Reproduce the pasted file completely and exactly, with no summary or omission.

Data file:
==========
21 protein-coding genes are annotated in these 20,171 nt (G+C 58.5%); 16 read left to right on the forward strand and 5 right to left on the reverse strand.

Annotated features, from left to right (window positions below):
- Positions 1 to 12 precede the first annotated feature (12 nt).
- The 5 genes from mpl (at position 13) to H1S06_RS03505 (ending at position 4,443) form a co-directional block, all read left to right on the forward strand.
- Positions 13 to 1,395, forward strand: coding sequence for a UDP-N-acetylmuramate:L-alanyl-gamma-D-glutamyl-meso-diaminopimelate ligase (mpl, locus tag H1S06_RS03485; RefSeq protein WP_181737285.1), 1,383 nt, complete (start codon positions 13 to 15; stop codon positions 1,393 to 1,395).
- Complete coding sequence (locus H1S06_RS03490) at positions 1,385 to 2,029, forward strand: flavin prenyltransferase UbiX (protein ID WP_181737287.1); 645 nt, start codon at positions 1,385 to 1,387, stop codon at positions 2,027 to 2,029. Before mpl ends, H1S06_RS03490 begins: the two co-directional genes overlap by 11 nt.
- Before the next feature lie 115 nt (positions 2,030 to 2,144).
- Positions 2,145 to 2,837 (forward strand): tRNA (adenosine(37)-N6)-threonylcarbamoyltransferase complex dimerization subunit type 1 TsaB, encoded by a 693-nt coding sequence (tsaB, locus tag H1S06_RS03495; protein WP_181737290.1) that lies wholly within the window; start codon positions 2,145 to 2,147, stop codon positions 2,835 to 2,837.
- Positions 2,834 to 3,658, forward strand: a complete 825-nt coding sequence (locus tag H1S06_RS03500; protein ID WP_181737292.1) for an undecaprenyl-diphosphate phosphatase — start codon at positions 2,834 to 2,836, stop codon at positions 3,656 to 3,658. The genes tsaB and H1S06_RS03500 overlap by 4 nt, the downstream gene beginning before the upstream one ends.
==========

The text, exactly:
21 protein-coding genes are annotated in these 20,171 nt (G+C 58.5%); 16 read left to right on the forward strand and 5 right to left on the reverse strand.

Annotated features, from left to right (window positions below):
- Positions 1 to 12 precede the first annotated feature (12 nt).
- The 5 genes from mpl (at position 13) to H1S06_RS03505 (ending at position 4,443) form a co-directional block, all read left to right on the forward strand.
- Positions 13 to 1,395, forward strand: coding sequence for a UDP-N-acetylmuramate:L-alanyl-gamma-D-glutamyl-meso-diaminopimelate ligase (mpl, locus tag H1S06_RS03485; RefSeq protein WP_181737285.1), 1,383 nt, complete (start codon positions 13 to 15; stop codon positions 1,393 to 1,395).
- Complete coding sequence (locus H1S06_RS03490) at positions 1,385 to 2,029, forward strand: flavin prenyltransferase UbiX (protein ID WP_181737287.1); 645 nt, start codon at positions 1,385 to 1,387, stop codon at positions 2,027 to 2,029. Before mpl ends, H1S06_RS03490 begins: the two co-directional genes overlap by 11 nt.
- Before the next feature lie 115 nt (positions 2,030 to 2,144).
- Positions 2,145 to 2,837 (forward strand): tRNA (adenosine(37)-N6)-threonylcarbamoyltransferase complex dimerization subunit type 1 TsaB, encoded by a 693-nt coding sequence (tsaB, locus tag H1S06_RS03495; protein WP_181737290.1) that lies wholly within the window; start codon positions 2,145 to 2,147, stop codon positions 2,835 to 2,837.
- Positions 2,834 to 3,658, forward strand: a complete 825-nt coding sequence (locus tag H1S06_RS03500; protein ID WP_181737292.1) for an undecaprenyl-diphosphate phosphatase — start codon at positions 2,834 to 2,836, stop codon at positions 3,656 to 3,658. The genes tsaB and H1S06_RS03500 overlap by 4 nt, the downstream gene beginning before the upstream one ends.